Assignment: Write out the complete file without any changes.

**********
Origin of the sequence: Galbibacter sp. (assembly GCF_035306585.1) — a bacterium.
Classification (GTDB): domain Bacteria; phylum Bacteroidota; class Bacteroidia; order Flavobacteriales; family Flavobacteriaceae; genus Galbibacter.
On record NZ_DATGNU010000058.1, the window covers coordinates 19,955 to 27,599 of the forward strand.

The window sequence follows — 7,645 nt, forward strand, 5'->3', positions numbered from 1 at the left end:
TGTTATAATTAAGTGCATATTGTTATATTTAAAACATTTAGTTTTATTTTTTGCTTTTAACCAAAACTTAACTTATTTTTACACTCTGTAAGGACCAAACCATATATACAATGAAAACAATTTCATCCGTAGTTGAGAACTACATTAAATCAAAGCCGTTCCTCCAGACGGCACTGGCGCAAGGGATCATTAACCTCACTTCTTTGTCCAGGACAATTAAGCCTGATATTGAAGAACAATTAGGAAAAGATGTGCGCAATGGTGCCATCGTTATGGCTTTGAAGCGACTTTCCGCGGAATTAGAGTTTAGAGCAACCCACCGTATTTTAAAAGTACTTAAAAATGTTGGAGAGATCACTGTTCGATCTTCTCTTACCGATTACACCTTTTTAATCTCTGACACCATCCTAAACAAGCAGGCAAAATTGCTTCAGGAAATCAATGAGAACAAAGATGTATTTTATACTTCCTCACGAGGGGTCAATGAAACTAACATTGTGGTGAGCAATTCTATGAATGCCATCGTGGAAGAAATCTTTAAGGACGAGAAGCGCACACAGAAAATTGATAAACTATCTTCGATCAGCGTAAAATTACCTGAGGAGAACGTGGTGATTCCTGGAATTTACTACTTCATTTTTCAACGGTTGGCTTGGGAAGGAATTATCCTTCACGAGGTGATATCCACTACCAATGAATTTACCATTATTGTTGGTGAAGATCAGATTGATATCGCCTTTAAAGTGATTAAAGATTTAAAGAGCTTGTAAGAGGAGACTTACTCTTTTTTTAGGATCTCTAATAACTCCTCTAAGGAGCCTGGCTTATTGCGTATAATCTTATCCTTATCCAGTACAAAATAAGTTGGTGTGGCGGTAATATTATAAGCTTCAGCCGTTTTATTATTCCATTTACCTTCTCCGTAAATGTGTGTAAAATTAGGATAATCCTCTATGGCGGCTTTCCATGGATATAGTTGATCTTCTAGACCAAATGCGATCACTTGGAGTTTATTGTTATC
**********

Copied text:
Origin of the sequence: Galbibacter sp. (assembly GCF_035306585.1) — a bacterium.
Classification (GTDB): domain Bacteria; phylum Bacteroidota; class Bacteroidia; order Flavobacteriales; family Flavobacteriaceae; genus Galbibacter.
On record NZ_DATGNU010000058.1, the window covers coordinates 19,955 to 27,599 of the forward strand.

The window sequence follows — 7,645 nt, forward strand, 5'->3', positions numbered from 1 at the left end:
TGTTATAATTAAGTGCATATTGTTATATTTAAAACATTTAGTTTTATTTTTTGCTTTTAACCAAAACTTAACTTATTTTTACACTCTGTAAGGACCAAACCATATATACAATGAAAACAATTTCATCCGTAGTTGAGAACTACATTAAATCAAAGCCGTTCCTCCAGACGGCACTGGCGCAAGGGATCATTAACCTCACTTCTTTGTCCAGGACAATTAAGCCTGATATTGAAGAACAATTAGGAAAAGATGTGCGCAATGGTGCCATCGTTATGGCTTTGAAGCGACTTTCCGCGGAATTAGAGTTTAGAGCAACCCACCGTATTTTAAAAGTACTTAAAAATGTTGGAGAGATCACTGTTCGATCTTCTCTTACCGATTACACCTTTTTAATCTCTGACACCATCCTAAACAAGCAGGCAAAATTGCTTCAGGAAATCAATGAGAACAAAGATGTATTTTATACTTCCTCACGAGGGGTCAATGAAACTAACATTGTGGTGAGCAATTCTATGAATGCCATCGTGGAAGAAATCTTTAAGGACGAGAAGCGCACACAGAAAATTGATAAACTATCTTCGATCAGCGTAAAATTACCTGAGGAGAACGTGGTGATTCCTGGAATTTACTACTTCATTTTTCAACGGTTGGCTTGGGAAGGAATTATCCTTCACGAGGTGATATCCACTACCAATGAATTTACCATTATTGTTGGTGAAGATCAGATTGATATCGCCTTTAAAGTGATTAAAGATTTAAAGAGCTTGTAAGAGGAGACTTACTCTTTTTTTAGGATCTCTAATAACTCCTCTAAGGAGCCTGGCTTATTGCGTATAATCTTATCCTTATCCAGTACAAAATAAGTTGGTGTGGCGGTAATATTATAAGCTTCAGCCGTTTTATTATTCCATTTACCTTCTCCGTAAATGTGTGTAAAATTAGGATAATCCTCTATGGCGGCTTTCCATGGATATAGTTGATCTTCTAGACCAAATGCGATCACTTGGAGTTTATTGTTATC